“What I knew of love had always stemmed from desire, from the wish to be altered or thrown off course by some uncontrollable force. But in my love for Ershadi I nearly didn’t exist beyond that great feeling. To call it compassion makes it sound like a form of divine love, and it wasn’t that; it was terribly human. If anything, it was an animal love, the love of an animal that has been living in an incomprehensible world until one day it encounters another of its kind and realizes that it has been applying its comprehension in the wrong place all along.” One imagines Kiarostami would have loved that one of the finest critical appreciations of his masterpiece A Taste of Cherry wound up taking the form of a fiction, Nicole Krauss’s Seeing Ershadi, about a disillusioned ballerina, a grieving actress, and the way both women are affected not just by the film but by the “gravity and a depth of feeling” displayed in the face of lead actor Homayoun Ershadi, with whom they both have a mysterious quasi-encounter.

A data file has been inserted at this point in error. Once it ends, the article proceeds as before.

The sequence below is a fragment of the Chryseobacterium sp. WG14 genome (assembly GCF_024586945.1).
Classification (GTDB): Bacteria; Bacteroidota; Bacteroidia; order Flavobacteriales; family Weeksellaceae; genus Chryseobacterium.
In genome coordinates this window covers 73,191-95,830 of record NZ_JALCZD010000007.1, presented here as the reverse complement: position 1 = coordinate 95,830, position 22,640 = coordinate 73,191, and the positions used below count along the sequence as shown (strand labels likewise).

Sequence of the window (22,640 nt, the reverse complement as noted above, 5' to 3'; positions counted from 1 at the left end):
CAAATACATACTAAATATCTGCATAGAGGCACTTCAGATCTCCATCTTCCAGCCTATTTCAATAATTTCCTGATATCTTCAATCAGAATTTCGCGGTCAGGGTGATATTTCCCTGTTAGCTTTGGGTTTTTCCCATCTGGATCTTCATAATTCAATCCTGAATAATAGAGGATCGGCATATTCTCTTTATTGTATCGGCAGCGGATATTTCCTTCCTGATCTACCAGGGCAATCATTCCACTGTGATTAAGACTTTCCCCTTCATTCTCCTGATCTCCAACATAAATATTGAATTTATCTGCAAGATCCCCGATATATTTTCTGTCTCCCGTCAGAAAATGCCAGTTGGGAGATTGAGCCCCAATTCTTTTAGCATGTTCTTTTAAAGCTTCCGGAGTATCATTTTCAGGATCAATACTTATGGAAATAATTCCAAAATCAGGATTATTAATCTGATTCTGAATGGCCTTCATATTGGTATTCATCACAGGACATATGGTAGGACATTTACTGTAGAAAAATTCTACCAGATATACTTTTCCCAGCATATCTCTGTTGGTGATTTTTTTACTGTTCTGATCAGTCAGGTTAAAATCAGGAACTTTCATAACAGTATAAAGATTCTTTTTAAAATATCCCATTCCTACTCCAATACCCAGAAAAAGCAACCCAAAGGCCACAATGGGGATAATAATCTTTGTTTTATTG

The above was spotted by David Hudson, whose idea of pairing it up with Frank Mosley’s account of how he applied some key lessons Kiarostami offered in a workshop (“Do not dictate the story to your environment. Let your environment speak to you. Let it tell you the story. It will be more real, more authentic, more genuine.”) to his own film Casa de Mi Madre is so apt I’m stealing it here myself.

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The View Beyond Parallax… more reads for the week of February 16